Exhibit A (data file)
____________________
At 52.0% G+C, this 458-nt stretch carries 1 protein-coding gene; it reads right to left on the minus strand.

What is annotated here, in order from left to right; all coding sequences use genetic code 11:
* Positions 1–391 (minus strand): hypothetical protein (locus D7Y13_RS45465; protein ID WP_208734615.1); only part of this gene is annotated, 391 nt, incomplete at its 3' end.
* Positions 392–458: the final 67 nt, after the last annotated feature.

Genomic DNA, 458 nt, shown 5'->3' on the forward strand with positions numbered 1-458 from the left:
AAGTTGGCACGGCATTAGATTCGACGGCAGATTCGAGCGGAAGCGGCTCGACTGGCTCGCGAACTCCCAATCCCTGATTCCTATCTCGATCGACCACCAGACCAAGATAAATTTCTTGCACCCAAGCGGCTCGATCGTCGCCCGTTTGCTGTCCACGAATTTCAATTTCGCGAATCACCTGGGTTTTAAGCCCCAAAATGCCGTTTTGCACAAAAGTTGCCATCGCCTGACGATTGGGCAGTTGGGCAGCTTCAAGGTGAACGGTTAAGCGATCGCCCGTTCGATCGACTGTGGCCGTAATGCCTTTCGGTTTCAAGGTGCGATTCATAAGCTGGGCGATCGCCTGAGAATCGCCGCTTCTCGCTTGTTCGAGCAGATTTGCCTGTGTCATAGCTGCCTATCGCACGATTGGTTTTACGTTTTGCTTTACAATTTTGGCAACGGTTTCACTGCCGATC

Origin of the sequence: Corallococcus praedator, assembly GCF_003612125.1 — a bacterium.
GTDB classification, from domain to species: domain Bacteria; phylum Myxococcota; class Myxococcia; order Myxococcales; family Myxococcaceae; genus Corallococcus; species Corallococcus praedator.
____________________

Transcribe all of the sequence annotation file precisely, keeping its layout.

At 52.0% G+C, this 458-nt stretch carries 1 protein-coding gene; it reads right to left on the minus strand.

What is annotated here, in order from left to right; all coding sequences use genetic code 11:
* Positions 1–391 (minus strand): hypothetical protein (locus D7Y13_RS45465; protein ID WP_208734615.1); only part of this gene is annotated, 391 nt, incomplete at its 3' end.
* Positions 392–458: the final 67 nt, after the last annotated feature.

Genomic DNA, 458 nt, shown 5'->3' on the forward strand with positions numbered 1-458 from the left:
AAGTTGGCACGGCATTAGATTCGACGGCAGATTCGAGCGGAAGCGGCTCGACTGGCTCGCGAACTCCCAATCCCTGATTCCTATCTCGATCGACCACCAGACCAAGATAAATTTCTTGCACCCAAGCGGCTCGATCGTCGCCCGTTTGCTGTCCACGAATTTCAATTTCGCGAATCACCTGGGTTTTAAGCCCCAAAATGCCGTTTTGCACAAAAGTTGCCATCGCCTGACGATTGGGCAGTTGGGCAGCTTCAAGGTGAACGGTTAAGCGATCGCCCGTTCGATCGACTGTGGCCGTAATGCCTTTCGGTTTCAAGGTGCGATTCATAAGCTGGGCGATCGCCTGAGAATCGCCGCTTCTCGCTTGTTCGAGCAGATTTGCCTGTGTCATAGCTGCCTATCGCACGATTGGTTTTACGTTTTGCTTTACAATTTTGGCAACGGTTTCACTGCCGATC

Origin of the sequence: Corallococcus praedator, assembly GCF_003612125.1 — a bacterium.
GTDB classification, from domain to species: domain Bacteria; phylum Myxococcota; class Myxococcia; order Myxococcales; family Myxococcaceae; genus Corallococcus; species Corallococcus praedator.